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Bracing for the Roe v. Wade Decision


The Supreme Court could soon vote to strike down the landmark Roe v. Wade decision. The 1973 case guarantees federal constitutional protections of abortion rights, but that could soon change.

Robin Marty is the director of operations at Alabama Women's Center Tuscaloosa. The abortion clinic is only one of three up and running in the state. She said the Supreme Court overturning Roe v. Wade would change the abortion landscape not only in Alabama but across the country.

“At this point, Florida is the only state that has a constitutional right to an abortion, and that's already in jeopardy,” said Marty. “And if anybody challenges the 15-week ban that's about to go into effect in July, that could open it up for the state Supreme Court to say they don't have a right to an abortion either. If that happens, then there's no abortion from Texas all the way over, across to the coast.”

Pro-life and pro-choice groups are preparing for what life could look like post Roe v. Wade. Pro-life advocate Herb Geraghty with Rehumanize International said it would be a move in the right direction.

“This is a step to correct that wrong,” said Geraghty. “And to finally rule in favor of justice for the unborn. Because as it is now, Roe V. Wade does not allow state legislators to enact laws that their constituents actually want, which in many states is more protections for the unborn that Roe V. Wade does not allow for.”

Right now, there are only a handful of operating abortion clinics in the state. Alabama Women's Center Tuscaloosa is one of the longest running clinics in Alabama.

“There are three abortion clinics in Alabama right now. We are the one that provide about 50% of the abortions in the state,” said Marty. “There is one in Montgomery, Alabama, and they usually do provide services about once a week. There's also one up in Huntsville and that one is an abortion clinic that also is opened up a birthing center. And that's how it intends to stay open post-Roe.”

Pro-choice organizations say overturning Roe v. Wade would be a blow to human rights. But Geraghty said the unborn should be protected.

“I don't want people to see this as taking back a right, but rather expanding human rights and using this opportunity to meet the needs of women and families and people who can get pregnant that are currently not being met,” said Geraghty.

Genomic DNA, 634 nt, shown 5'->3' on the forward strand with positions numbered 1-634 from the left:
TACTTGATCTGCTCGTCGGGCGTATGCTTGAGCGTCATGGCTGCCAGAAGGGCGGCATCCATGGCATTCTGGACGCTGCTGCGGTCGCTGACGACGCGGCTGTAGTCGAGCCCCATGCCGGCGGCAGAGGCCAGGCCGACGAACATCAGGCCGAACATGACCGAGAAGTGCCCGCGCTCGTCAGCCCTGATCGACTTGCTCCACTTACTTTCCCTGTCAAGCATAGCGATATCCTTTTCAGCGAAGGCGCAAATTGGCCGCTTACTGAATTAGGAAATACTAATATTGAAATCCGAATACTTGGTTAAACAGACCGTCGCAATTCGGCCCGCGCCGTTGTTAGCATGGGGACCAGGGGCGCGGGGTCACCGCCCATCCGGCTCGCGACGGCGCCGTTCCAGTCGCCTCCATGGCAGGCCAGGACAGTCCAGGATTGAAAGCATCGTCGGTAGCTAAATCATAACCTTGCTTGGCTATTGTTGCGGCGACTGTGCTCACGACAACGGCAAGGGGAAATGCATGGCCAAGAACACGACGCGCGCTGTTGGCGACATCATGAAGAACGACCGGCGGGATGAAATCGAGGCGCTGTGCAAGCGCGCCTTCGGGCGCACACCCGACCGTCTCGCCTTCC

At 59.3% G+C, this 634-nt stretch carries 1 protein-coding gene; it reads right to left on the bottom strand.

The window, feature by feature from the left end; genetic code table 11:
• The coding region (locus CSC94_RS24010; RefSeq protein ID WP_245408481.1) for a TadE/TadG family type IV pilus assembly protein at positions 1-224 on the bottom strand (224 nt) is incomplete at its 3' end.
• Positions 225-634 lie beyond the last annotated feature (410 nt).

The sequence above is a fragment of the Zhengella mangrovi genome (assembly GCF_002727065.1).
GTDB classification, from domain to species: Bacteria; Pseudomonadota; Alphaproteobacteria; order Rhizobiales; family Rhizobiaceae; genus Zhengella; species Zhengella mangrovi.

Geraghty says the pro-life movement doesn’t end with Roe v. Wade being overturned. In fact, he says, it’s just the beginning.

“I think right now in our current climate, we have a situation where the majority of abortions, according to pro-abortion and pro-choice,” Geraghty said, “statistics say that most people are choosing abortion because of financial coercion, essentially that they feel as though they can't afford another child, or they already have too many kids.”

Marty agrees it’s a hard climate for people to give birth in, and she said her clinic is working to help.

“Alabama only allows no cost birth control through county health departments. There is one in every county and the wait list is sometimes two, three months long in order to get in,” she said. “We want to be able to provide that for people and have been working for the last 18 months to get approved by Medicaid, by the state of Alabama, to get approved by insurers so that we can offer contraception to people who have insurance, but don't have their own doctors.”

Marty said she doesn’t think the Supreme Court overturning Roe v. Wade will be the ultimate end to abortion services.

“I have always said that I did not expect abortion to ever be completely illegal in the United States, simply because of the fact that conservatives need it far too much to be able to get reelected,” Marty said.

Marty said there’s a political aspect to consider around abortion, which could mean even more changes following the possible fall of the Roe decision.

“I also think that when we are at a point where abortion is completely illegal, that probably means that all of the voter suppression tactics have failed because, or have succeeded because voter suppression is a reproductive justice issue. When you limit who can vote, how many people can get out to the polls, that's how you're able to gerrymander,” Marty said. “That's how you're able to get a United States where we have three Supreme court justices that were put into their seats by a president that didn't win a popular election. So, the more that you see the right pushing to end all abortion it's because they think they don't need it. And if they think they don't need it, it's because they think they figured out how to win elections, even if they don't have the most votes.”

There’s been no official word on when the justices could decide on revoking Roe v. Wade, but cases are still being taken up through July.

Baillee Majors is the Morning Edition host and a reporter at Alabama Public Radio.
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